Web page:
Smart Slime, Ovulating Strippers Among 2008 Ig Nobels

Brian Handwerk
for National Geographic News
October 3, 2008
Some fake drugs are better than others, armadillos are assaulting our history, and slime mold is smarter than we think—these and other offbeat scientific triumphs were honored Thursday night at the 2008 Ig Nobel Prize ceremony.

The prizes celebrate "achievements that first make people laugh, and then make them think."

More than 1,200 people attended a raucous affair at Harvard University, dubbed the "18th First Annual Ig Nobel Prize Ceremony" in honor of this year's theme—redundancy.

William Lipscomb, who had won the Nobel Prize in chemistry in 1976, dispensed prizes to the ten honorees. He himself was the prize in the Win a Date With a Nobel Laureate contest.

The gala is thrown every year by the science/humor journal Annals of Improbable Research (AIR).

(Related: "Poop Vanilla, Endless Soup Among 2007 Ig Nobels" [October 5, 2007].)

Generics and Jerks

Duke University business professor Dan Ariely, author of Predictably Irrational: The Hidden Forces That Shape Our Decisions, took home the Ig Nobel Prize for medicine.

In one study covered in the book, a group of people took placebos—fake pharmaceuticals—that they were told were expensive. Another group took the same pills but was told the drugs were inexpensive.

The "expensive" pills were found to be more effective pain relievers than the "cheap" ones.

The study could have implications for patients given generic, instead of brand-name, medications.

An eight-year-old girl, Miss Sweetie-Poo, chased Ariely from the podium when he delivered an acceptance speech longer than the allotted 60 seconds.

Organizers employed the child to loudly repeat "Please stop! I'm bored!" when winners exceeded the time limit.

David Sims of Cass Business School, London, won the Ig Nobel Prize for literature for a workplace study entitled "You Bastard: A Narrative Exploration of the Experience of Indignation Within Organizations."

Sims explained that consistent behavior, even bad behavior, isn't as maddening as that which leaves one struggling for an explanation. A predictable jerk, in other words, isn't as distressing as a loose cannon.

"Hero, fool, villain—what is this person going to be in [the story of my life]?" he asked. "The people you get really angry with are the ones who don't settle into a single character—you just can't work out what they're up to."

The findings had stuck a familiar chord with many readers.

"When I was taking this around as a seminar paper, everyone was convinced that I had gathered my data in their institution."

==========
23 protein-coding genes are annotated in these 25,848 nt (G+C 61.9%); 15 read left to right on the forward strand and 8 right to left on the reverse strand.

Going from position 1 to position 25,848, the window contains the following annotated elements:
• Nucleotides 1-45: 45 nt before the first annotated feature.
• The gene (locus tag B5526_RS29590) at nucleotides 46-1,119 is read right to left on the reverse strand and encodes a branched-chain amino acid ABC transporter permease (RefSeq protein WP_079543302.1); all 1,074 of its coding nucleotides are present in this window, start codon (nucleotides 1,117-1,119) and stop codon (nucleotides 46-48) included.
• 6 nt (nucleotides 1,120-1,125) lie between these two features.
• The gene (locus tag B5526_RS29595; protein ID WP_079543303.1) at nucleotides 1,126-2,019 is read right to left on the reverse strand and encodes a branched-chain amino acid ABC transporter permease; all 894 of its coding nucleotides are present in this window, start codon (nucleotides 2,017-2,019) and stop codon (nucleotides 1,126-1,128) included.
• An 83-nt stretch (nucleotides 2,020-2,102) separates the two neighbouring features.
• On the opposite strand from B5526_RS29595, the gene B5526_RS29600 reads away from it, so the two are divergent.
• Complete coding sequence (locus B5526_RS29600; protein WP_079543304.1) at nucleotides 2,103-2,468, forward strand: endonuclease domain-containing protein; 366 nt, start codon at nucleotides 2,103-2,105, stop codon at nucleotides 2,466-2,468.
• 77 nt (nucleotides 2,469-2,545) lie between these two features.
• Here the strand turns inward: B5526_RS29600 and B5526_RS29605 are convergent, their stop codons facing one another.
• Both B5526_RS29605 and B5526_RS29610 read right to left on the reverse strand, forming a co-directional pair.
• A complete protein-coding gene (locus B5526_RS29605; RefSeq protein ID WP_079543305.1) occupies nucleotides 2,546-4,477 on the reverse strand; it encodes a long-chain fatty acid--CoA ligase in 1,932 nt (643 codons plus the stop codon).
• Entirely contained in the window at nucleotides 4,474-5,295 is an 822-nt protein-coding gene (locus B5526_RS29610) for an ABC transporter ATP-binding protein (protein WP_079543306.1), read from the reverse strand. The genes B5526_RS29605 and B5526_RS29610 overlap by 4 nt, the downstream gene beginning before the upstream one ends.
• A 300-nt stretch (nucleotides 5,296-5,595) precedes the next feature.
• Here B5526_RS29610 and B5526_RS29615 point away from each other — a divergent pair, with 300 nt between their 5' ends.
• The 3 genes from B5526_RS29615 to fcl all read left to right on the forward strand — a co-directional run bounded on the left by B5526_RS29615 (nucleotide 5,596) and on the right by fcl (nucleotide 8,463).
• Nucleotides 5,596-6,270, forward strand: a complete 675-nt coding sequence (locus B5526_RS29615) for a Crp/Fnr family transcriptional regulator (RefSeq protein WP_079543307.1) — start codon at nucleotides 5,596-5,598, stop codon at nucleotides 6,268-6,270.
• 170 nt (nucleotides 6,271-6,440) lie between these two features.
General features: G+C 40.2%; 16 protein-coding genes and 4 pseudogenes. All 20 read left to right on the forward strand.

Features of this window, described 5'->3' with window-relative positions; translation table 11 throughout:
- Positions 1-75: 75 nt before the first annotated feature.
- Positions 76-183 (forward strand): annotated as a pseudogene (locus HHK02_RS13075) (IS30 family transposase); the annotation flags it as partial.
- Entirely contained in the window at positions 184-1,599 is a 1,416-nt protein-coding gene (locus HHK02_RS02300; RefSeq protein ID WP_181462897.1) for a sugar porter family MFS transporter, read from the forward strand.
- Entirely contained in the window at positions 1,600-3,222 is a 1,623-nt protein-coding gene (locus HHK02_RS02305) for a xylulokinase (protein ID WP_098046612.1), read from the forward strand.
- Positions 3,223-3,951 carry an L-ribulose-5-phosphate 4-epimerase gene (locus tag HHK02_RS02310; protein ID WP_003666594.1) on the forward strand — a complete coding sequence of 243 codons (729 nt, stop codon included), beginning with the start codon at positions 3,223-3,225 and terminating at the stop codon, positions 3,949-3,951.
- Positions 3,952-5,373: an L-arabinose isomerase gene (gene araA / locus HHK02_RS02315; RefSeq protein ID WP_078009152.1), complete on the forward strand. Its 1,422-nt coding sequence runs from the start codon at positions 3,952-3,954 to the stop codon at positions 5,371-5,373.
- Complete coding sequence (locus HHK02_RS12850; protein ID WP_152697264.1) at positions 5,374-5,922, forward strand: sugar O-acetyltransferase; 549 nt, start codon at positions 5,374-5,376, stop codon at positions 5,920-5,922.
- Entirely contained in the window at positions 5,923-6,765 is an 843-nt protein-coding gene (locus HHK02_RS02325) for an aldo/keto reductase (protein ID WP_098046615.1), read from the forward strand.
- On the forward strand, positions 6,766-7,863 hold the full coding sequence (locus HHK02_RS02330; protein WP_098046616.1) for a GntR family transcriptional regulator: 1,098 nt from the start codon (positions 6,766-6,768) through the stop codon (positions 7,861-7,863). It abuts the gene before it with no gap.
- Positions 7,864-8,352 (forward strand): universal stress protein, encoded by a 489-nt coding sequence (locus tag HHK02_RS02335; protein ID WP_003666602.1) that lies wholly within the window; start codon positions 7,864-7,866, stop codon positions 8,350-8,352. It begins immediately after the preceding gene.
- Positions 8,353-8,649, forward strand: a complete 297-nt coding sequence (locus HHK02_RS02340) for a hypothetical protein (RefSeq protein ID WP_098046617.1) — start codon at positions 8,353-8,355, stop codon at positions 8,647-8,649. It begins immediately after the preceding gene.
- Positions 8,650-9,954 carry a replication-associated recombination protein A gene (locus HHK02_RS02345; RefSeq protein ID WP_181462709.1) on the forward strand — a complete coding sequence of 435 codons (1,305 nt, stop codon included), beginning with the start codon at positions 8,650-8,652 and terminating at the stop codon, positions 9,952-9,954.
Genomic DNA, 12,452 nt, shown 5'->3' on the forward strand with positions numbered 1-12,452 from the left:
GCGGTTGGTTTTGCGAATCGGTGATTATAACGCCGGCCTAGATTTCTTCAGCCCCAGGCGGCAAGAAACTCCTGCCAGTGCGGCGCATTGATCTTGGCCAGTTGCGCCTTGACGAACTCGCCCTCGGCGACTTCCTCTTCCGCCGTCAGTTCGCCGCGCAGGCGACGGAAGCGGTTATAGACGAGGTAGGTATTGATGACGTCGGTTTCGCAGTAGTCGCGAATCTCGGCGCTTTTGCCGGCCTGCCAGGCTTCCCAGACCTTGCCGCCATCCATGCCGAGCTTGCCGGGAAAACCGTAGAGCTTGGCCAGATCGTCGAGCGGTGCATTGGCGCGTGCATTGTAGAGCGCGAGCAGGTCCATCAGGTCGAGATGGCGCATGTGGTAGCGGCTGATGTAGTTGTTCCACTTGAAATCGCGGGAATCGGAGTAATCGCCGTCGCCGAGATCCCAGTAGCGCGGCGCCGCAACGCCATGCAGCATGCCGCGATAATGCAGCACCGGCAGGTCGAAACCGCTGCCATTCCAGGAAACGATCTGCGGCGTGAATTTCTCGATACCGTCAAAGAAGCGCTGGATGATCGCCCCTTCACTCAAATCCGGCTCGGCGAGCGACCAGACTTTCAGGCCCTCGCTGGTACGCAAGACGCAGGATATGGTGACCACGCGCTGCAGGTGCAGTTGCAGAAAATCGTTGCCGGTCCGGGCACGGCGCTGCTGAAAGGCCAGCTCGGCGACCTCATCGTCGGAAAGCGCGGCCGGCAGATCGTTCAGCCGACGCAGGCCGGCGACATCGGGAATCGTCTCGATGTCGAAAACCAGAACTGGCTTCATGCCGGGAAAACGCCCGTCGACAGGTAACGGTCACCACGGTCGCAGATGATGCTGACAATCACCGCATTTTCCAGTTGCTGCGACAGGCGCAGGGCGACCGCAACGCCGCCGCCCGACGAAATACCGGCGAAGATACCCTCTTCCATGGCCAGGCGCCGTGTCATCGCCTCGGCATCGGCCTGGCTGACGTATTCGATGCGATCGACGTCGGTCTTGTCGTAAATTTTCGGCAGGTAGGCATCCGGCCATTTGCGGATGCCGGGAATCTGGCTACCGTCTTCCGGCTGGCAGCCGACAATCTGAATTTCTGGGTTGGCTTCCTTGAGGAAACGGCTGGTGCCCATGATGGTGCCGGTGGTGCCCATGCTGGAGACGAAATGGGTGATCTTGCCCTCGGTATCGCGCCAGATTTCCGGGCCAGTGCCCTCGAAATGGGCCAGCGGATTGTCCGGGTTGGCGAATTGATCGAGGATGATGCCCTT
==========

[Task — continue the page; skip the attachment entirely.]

Snacks, Smart Mold, and Super Fleas

The Ig Nobel for nutrition was bestowed for an unusual taste test. Scientists had electronically enhanced the sound made when a person bites into a potato chip. Testers were fooled into thinking their snack was crisper and fresher than it actually was.

Japanese and Hungarian scientists captured the Ig Nobel in cognitive science for proving that slime mold can navigate a maze.

When placed in a maze with food sources on both ends, the organism had spread "like mayonnaise on a slice of bread," said Ryo Kobayashi of Hiroshima University in Japan.

But after about ten hours, the mold had abandoned the maze's dead ends and inhabited only the most direct route between the food sources.

Three French scientists took the Ig Nobel biology honors by demonstrating that fleas living on dogs can jump higher than those living on cats.

And though history may be written by the winners, archaeological history can be rewritten by the burrowing of armadillos. A Brazilian team won the archaeology Ig Nobel for demonstrating live armadillos can scramble the locations of artifacts in an archaeological dig site.

Reflections on Plants, Strippers, and Coca-Cola

Urs Thurnherr, of the Swiss Federal Ethics Committee on Non-Human Biotechnology, accepted the Ig Nobel Peace Prize on behalf of the citizens of Switzerland—who have adopted the constitutional principle that plants have inherent dignity.

On stage, Thurnherr asked, "Have you ever been away or forgotten to water one of your house plants and then had to throw it away? Did that make you feel uneasy in any way?"

The prize in economics went to Geoffrey Miller, Joshua Tybur, and Brent Jordan of the University of New Mexico, who had discovered that lap dancers' tip earnings rise and fall with their ovulatory cycles—from an average of U.S. $70 per hour when about to ovulate to just $35 during menstruation.

Previous studies had shown that women in mid-cycle have faces and breasts that are more attractive to men, as well as a more appealing scent, Miller said.

Research also suggests that many women are happier at this time.

"Men are probably responding partly to physical appearance and smell, and quite a bit to behavior, happiness, and outgoingness—but we really don't know yet," Miller said.

The physics prize went to a team that had unveiled a new type of string theory. This version was a mathematical proof that piles of string or hair will inevitably tangle themselves up in knots.

*The chemistry prize was shared by two groups that had conclusively put an urban legend to rest—sort of.

Deborah Anderson, of Boston University School of Medicine and Harvard Medical School, was recognized for her 1980s discovery that Coca-Cola is an effective spermicide (though not a reliable form of birth control).

"I'd like to thank the Ig Nobels for recognizing our seminal study," she quipped.

However, Anderson shared the prize with a team of Taiwanese scientists who had proved just the opposite.

With the winners crowned and the stage swept clear of paper airplanes tossed by the audience, Marc Abrahams, editor of the Annals of Improbable Research, closed the evening in traditional style.

"If you didn't win an Ig Nobel Prize tonight—and especially if you did—better luck next year."

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